A man in his 20s has died after being stabbed in a fight near Ealing Common, west London.
Officers from the Metropolitan Police were called to reports of a fight close shortly after 18:00 BST and discovered the man suffering from stab injuries.
Members of the London Ambulance Service and the air ambulance also attended, however the man was pronounced dead at the scene at 18:48.
His next of kin have been informed and a post-mortem will be held.
A man was arrested on suspicion of affray and was taken to a west London police station where he remains in custody.
Inquiries are ongoing.
Anyone with information is asked to call officers on 101.
A section 60 order is now in place for the Hillingdon and Ealing areas until 07:00 on Wednesday, allowing the police greater search powers for a limited period.
This order comes after a murder investigation was launched when a man was stabbed to death on a train at Hillingdon station shortly before 16:00 on Tuesday.
A boy who flicked a piece of cheese at a teenager with a dairy allergy who later died did not mean to harm him, an inquest has heard.
Karanbir Cheema, 13, who also had other allergies and asthma, suffered from a severe reaction at his school in west London on 28 June 2017.
He was taken to hospital in a life-threatening condition and died two weeks later.
An inquest into Karanbir’s death heard a piece of cheese landed on his neck.
A boy, who cannot be named for legal reasons, told Poplar Coroner’s Court he did not know why he threw the cheese, describing it as “immature behaviour.”
The court heard he was given it by a friend during break time at William Perkin Church of England High School in Ealing.
He then threw the piece of cheese at Karanbir – but said he was not specifically his target.
“After that he just said ‘I am allergic to cheese’,” the boy said.
“I apologised and went to class after.”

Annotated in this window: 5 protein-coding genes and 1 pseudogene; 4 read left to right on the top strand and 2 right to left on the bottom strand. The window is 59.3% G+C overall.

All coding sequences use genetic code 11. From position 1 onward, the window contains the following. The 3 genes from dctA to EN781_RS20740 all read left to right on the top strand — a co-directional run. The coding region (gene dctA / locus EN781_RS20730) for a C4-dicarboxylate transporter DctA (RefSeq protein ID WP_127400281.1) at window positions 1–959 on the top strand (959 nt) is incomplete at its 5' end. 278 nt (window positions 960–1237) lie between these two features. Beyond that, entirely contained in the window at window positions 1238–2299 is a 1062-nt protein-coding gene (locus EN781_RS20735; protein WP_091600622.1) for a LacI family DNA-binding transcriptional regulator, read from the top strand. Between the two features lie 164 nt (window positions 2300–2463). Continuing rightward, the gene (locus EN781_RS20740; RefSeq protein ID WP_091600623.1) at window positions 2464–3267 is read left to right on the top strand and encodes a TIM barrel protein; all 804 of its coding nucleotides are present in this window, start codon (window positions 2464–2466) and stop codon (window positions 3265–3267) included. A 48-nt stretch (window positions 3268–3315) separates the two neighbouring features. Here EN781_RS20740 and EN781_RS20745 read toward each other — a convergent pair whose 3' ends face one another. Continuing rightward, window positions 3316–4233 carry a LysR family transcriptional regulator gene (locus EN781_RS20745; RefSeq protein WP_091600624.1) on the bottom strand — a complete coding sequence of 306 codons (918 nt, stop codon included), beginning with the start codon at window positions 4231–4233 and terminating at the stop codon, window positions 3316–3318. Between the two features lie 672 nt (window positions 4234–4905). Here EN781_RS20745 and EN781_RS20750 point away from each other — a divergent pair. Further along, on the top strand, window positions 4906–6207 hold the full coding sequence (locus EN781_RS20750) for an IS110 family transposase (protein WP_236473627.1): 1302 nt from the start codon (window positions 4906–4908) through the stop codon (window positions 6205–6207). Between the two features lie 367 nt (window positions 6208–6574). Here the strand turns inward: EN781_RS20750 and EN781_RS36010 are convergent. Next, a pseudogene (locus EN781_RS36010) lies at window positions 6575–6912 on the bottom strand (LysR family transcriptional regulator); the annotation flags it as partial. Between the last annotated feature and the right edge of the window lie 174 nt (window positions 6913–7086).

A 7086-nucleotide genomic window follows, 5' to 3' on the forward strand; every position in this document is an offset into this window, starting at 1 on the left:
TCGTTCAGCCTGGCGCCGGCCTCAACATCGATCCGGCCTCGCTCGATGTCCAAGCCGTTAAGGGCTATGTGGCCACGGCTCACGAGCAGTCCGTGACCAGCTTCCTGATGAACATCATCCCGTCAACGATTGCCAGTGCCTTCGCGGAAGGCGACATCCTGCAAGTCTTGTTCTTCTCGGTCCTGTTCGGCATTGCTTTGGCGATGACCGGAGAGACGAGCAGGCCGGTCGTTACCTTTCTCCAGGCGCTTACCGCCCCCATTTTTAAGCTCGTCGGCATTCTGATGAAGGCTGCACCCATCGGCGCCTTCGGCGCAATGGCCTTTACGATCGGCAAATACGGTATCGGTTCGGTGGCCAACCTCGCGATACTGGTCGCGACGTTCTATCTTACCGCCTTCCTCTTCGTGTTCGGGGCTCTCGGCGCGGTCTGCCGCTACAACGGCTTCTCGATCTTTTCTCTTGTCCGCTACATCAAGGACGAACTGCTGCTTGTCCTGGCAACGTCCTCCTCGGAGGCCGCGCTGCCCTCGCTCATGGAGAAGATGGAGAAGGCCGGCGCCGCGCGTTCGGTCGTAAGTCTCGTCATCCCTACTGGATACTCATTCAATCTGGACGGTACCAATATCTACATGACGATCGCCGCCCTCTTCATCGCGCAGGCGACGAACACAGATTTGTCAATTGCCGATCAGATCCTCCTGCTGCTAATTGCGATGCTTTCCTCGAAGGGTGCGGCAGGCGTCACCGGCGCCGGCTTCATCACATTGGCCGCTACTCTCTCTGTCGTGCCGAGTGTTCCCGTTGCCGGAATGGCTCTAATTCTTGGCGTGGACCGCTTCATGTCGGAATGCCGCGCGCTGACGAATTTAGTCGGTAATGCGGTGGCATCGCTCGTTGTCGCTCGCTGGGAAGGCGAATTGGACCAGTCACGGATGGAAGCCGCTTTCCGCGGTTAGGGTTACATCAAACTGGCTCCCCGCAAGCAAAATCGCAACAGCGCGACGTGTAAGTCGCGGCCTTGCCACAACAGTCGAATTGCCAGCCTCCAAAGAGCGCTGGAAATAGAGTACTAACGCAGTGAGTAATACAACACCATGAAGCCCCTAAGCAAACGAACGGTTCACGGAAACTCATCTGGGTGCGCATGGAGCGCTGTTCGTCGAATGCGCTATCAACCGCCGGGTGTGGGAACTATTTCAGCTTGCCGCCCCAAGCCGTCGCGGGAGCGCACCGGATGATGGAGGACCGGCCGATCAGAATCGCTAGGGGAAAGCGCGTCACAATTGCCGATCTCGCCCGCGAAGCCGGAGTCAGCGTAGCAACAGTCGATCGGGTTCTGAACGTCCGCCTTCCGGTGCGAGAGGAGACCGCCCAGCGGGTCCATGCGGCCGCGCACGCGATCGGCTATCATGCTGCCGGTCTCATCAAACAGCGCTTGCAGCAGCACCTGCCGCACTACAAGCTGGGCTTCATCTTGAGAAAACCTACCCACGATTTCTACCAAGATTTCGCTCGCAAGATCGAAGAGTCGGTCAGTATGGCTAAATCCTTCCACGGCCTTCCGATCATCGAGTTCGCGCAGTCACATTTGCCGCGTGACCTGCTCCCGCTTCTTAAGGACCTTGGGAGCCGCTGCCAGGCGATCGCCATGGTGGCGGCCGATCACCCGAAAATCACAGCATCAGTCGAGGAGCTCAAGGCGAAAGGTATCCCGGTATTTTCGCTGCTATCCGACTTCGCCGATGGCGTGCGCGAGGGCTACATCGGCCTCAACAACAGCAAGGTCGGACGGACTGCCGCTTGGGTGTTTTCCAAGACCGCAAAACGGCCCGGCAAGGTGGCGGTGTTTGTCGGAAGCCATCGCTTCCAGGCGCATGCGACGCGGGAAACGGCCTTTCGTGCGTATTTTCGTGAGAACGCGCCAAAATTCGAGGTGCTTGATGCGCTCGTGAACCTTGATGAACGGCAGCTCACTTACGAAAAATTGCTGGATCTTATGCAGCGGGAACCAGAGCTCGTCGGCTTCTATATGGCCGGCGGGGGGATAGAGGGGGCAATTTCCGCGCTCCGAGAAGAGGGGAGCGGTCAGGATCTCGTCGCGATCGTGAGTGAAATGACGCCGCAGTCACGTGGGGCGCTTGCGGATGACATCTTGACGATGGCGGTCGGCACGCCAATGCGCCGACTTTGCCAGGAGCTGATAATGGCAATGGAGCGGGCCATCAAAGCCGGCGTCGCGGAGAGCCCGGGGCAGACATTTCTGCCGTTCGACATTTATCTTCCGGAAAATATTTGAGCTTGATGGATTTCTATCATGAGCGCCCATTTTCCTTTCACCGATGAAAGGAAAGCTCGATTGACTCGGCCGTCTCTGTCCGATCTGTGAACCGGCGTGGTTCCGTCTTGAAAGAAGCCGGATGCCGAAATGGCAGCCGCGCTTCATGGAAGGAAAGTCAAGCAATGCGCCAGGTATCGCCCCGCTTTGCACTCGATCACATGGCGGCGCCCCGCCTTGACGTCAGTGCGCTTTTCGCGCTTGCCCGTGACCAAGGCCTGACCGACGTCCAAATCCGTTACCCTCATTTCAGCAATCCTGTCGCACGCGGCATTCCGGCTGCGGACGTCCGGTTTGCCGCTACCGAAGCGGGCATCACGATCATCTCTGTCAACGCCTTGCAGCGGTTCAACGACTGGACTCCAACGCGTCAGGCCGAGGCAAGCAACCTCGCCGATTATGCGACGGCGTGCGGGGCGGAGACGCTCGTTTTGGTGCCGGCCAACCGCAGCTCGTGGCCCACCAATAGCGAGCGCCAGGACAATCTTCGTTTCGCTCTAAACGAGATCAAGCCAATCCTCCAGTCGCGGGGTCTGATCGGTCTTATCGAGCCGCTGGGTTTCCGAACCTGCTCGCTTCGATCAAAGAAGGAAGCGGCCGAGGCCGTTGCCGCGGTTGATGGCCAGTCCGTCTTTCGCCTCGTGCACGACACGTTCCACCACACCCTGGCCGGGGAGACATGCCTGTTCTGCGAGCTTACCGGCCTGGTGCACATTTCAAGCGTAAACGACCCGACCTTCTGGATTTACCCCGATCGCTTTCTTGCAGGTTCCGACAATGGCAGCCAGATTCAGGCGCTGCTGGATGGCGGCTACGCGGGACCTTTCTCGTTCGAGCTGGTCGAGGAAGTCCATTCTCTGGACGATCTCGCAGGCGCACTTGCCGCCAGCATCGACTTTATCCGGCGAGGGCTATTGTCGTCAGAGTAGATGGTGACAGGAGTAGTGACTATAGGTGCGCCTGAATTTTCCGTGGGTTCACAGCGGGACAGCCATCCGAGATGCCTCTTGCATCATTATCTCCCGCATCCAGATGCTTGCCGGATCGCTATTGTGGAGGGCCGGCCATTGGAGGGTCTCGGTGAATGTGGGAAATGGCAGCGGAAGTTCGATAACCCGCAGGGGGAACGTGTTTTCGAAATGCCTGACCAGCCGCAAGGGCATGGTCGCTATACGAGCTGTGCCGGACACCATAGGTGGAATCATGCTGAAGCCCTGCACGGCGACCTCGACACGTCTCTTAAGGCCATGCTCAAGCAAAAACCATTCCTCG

The boy admitted he did not know how serious allergies could be and thought they could simply cause a rash or fever.
“I didn’t mean to hurt him and obviously I feel bad now”, the boy said.
In a statement, Karanbir’s mother Rina said her son was “extremely diligent” at managing his allergies.
Informed that cheese had been put down his neck, she said a consultant at the hospital questioned this because contact through the skin would not cause such a bad reaction.
Giving evidence, Rajvnder Saini who worked at the school, said an Epipen kept in the school for Karanbir had expired in July 2016.
An email was sent to the boy’s mother in February 2017 to inform her, the court heard.
The inquest continues.
Police cars following three teenagers on a moped were told repeatedly to pull back before it crashed and one of the teenagers died, an inquest heard.
Tyereece Johnson, 16, died on 17 July 2017 after being thrown from the moped, which was believed to have been involved in an attempted robbery.
Inner West London Coroner’s Court also heard a pursuit across south London had not been authorised.
A report by the police watchdog will be released at the inquest’s close.
The trio were being tracked by a police helicopter feeding information on their location to cars on the ground in the early hours of 16 July, the inquest heard.
The court was told that on at least two occasions, a female officer could be heard saying over the radio: “Can you try not to follow the vehicle too closely please?”
PC Lee Hunt, a tactical pursuit adviser on the night of the crash, told the court he did not authorise a pursuit, because the trio were not wearing helmets and due to the risk to other road users and pedestrians.
He advised that police cars attempted to position themselves ahead of the moped and lay down a stinger device to bring it to a halt.
He also told the inquest he was unaware there were two police cars following the moped.
Footage presented to the inquest showed the moped and its hooded riders weaving a convoluted route from Clapham Common to Wimbledon in south London, before crashing into the back of the police car and being flung in different directions.
The inquest heard that Tyereece died of his injuries in hospital the following day.
Tyereece’s mother Samantha Cohen described the teenager as a “brilliant” footballer and Chelsea fan, who was scouted by the Royal Ballet, according to a statement read by coroner Dr Shirley Radcliffe.
It added Ms Cohen and her son moved to Croydon from north London after she became concerned he had “fallen into the wrong crowd”.
The inquest is scheduled to last for eight days.